Skip to main content

European initiative for a Citizen digital ID solution

Exploitable results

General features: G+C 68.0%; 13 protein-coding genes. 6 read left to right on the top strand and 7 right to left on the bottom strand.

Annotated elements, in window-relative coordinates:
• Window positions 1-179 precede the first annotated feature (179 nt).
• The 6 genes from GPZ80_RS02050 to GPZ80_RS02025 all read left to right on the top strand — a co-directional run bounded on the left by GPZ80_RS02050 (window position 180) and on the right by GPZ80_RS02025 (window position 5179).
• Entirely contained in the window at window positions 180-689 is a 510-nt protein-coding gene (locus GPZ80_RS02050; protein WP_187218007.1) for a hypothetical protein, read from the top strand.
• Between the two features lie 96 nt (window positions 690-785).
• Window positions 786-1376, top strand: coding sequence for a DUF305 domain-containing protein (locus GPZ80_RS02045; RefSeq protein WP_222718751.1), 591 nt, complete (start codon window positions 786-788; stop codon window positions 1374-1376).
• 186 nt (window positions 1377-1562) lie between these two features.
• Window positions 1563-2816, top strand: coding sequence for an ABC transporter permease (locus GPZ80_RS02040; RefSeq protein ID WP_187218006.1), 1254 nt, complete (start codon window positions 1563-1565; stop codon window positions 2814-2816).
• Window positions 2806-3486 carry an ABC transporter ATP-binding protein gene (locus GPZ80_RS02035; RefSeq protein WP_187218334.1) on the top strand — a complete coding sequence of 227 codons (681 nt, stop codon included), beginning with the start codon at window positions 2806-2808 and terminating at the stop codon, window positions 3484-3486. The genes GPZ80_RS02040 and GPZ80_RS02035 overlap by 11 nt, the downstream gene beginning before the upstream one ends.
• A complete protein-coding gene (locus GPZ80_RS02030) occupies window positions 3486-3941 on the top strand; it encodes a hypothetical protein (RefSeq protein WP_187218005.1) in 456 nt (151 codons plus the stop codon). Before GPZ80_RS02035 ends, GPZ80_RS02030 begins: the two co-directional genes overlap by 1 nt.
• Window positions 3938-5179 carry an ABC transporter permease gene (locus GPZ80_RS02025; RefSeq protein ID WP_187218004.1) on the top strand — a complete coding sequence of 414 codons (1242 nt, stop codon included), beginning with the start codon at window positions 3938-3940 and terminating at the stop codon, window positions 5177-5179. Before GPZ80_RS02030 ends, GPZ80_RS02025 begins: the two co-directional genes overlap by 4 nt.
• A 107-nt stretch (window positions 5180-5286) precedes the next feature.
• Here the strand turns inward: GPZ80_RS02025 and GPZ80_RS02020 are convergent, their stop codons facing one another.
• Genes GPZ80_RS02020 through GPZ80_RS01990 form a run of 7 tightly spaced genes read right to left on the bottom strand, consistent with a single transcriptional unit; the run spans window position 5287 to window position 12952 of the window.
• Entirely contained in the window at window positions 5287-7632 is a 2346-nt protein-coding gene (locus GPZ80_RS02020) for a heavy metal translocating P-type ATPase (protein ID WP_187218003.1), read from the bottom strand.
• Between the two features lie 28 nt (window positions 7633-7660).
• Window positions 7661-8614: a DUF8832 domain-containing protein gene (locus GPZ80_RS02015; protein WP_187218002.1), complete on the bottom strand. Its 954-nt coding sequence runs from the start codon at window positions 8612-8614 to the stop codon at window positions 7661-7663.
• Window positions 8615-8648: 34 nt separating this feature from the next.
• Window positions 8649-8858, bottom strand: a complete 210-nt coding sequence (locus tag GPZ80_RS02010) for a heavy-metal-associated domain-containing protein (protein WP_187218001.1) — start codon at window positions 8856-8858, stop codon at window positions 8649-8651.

Proving who we are is an all too common feature of modern life. As we move from one country to another we show our passport; to access welfare services we present a social security card. And to vote we need a polling card. How can it be that in this electronic age our identity still depends so much paper? Electronic identity (e-ID) cards offer a technological solution and are already being introduced in several European countries. IST's EUCLID project is working to establish interoperable systems for e-IDs across Europe to help fast track the rollout of national e-ID initiatives. Services, security, savings! An e-ID card looks very much like a standard credit card and is just as easy to use. Its small chip is able to store the personal data needed to identify and authenticate the owner's access to online services both public and private. These comprise name, date of birth, health insurance details, tax code and other relevant data. The benefits of e-ID cards are clear for all to see. They allow businesses and government organisations to improve electronic interactions with their clients while reducing administrative costs. For citizens and service providers, e-ID improves the convenience, confidentiality and security of any transaction while eliminating the need to complete time-consuming paperwork. "Basically the advantages for the citizen and the government are the same", says Ulla Westermarck, the EUCLID Project Manager. "We call them the 3S's - services, security and savings. E-ID allows users to access services anywhere and at anytime, in a more secure and reliable way while saving both time and money." But if e-ID is so great why aren't we using it already? According to Ulla Westermarck, the main barrier to mass deployment is lack of critical mass. "The savings from e-ID systems are only achieved when everyone is using them but for this to happen we need a much wider range of e-services available. Although the technology is there, in general government services aren't yet geared up to support these sort of transactions with citizens." The demand element is lacking too, she says. "People are often concerned about privacy. And rightly so. But in practice e-ID empowers people, since the individual decides when and where to give access to the information on the card. It's like volunteering to give a fingerprint. As experiences of e-ID grow across Europe people will become much more accepting and will start to see electronic ID as a 'must-have'." e-ID in action Various national schemes are already being rolled out. One of the earliest initiatives was in Finland, which began issuing national e-ID cards in 1999. Costing 29 euro and valid for three years, the card can be used as a travel document in 19 European countries and can also be used for online banking and insurance services. To date around 10,000 cards have been issued. Another frontrunner is Belgium, where the government recently launched a six-month pilot scheme for national e-IDs. If successful the scheme will be rolled out to over 500 municipalities over the next five years. Italy began issuing national e-IDs in March 2001 and plans to cover all 50 million Italians. Austria, France, Spain and Switzerland are all at various stages of decision-making on national cards and Germany is conducting a feasibility study. Estonia appears to be the most advanced. National e-IDs are now mandatory for all Estonian citizens and resident foreigners over 15 years of age. More than 150,000 cards have been issued since the law was introduced in January 2002 and the scheme is well on the way to national coverage. Despite these successes, Ulla Westermarck sees cause for concern. "Europe leads the world in smart card technology but risks falling behind in its use. For instance, Malaysia is already issuing a national ID card that combines electronic ID, biometrics for authentication and applications such as an e-purse. We have to move much faster. The technology is ripe and ready to use but the practices and references are fragmented." Smartcards across Europe For e-IDs to really take off in Europe they need to be usable across borders, which in turns calls for common systems and approaches. That's where EUCLID comes in. The initiative has brought together interested parties, such as certification authorities, software vendors, policy-makers and e-ID service providers, to develop a set of minimum requirements for e-ID cross-border solutions. These requirements are set out in EUCLID's White Paper on Electronic Identity. The White Paper is independent of any specific e-ID scheme. Rather it focuses on the technical framework necessary to support interoperable smart card e-ID systems as well as current practices in establishing e-identity in EU countries and key legal and technical issues for future e-ID evolution and implementation. Besides semi-technical issues and international standards, the White Paper takes full account of the EU's 1999 directive on electronic signatures. Since implementation of e-ID at national level is governed by the EU's advanced regulatory framework for data protection, legal issues are also addressed. EUCLID's experts expect to deliver a final version of the White Paper to the European Commission in June 2003. This work on electronic identity is part of eEurope Smart Cards, an initiative to promote the use of smart cards in all areas of the economy and society. One of its key outcomes has been to specify a technical infrastructure for European-wide smart cards, known as the Open Smart Card Infrastructure for Europe (OSCIE). Twice a year experts from the Member States meet to discuss relevant technical issues. The future? So what future for e-ID cards? According to Ulla Westermarck, the momentum for their implementation is gathering pace. "We have the technology, we know the infrastructure requirements and we have started the standardisation process. What we lack is the legal harmonisation and pressure from the top". But this too is set to change. For instance, a EU Communication issued in February 2003 proposes to introduce a pan-European health insurance card by 2008. The card will be mandatory across the EU and will require the Member States to harmonise the relevant legislation. As the EU grows to 25 countries, more and more of us are taking advantage of the opportunities for travel and business. Electronic IDs not only offer a practical means for individuals to move freely and have easy access to e-services, they will also help build our sense of European identity. Promoted by the IST Results Service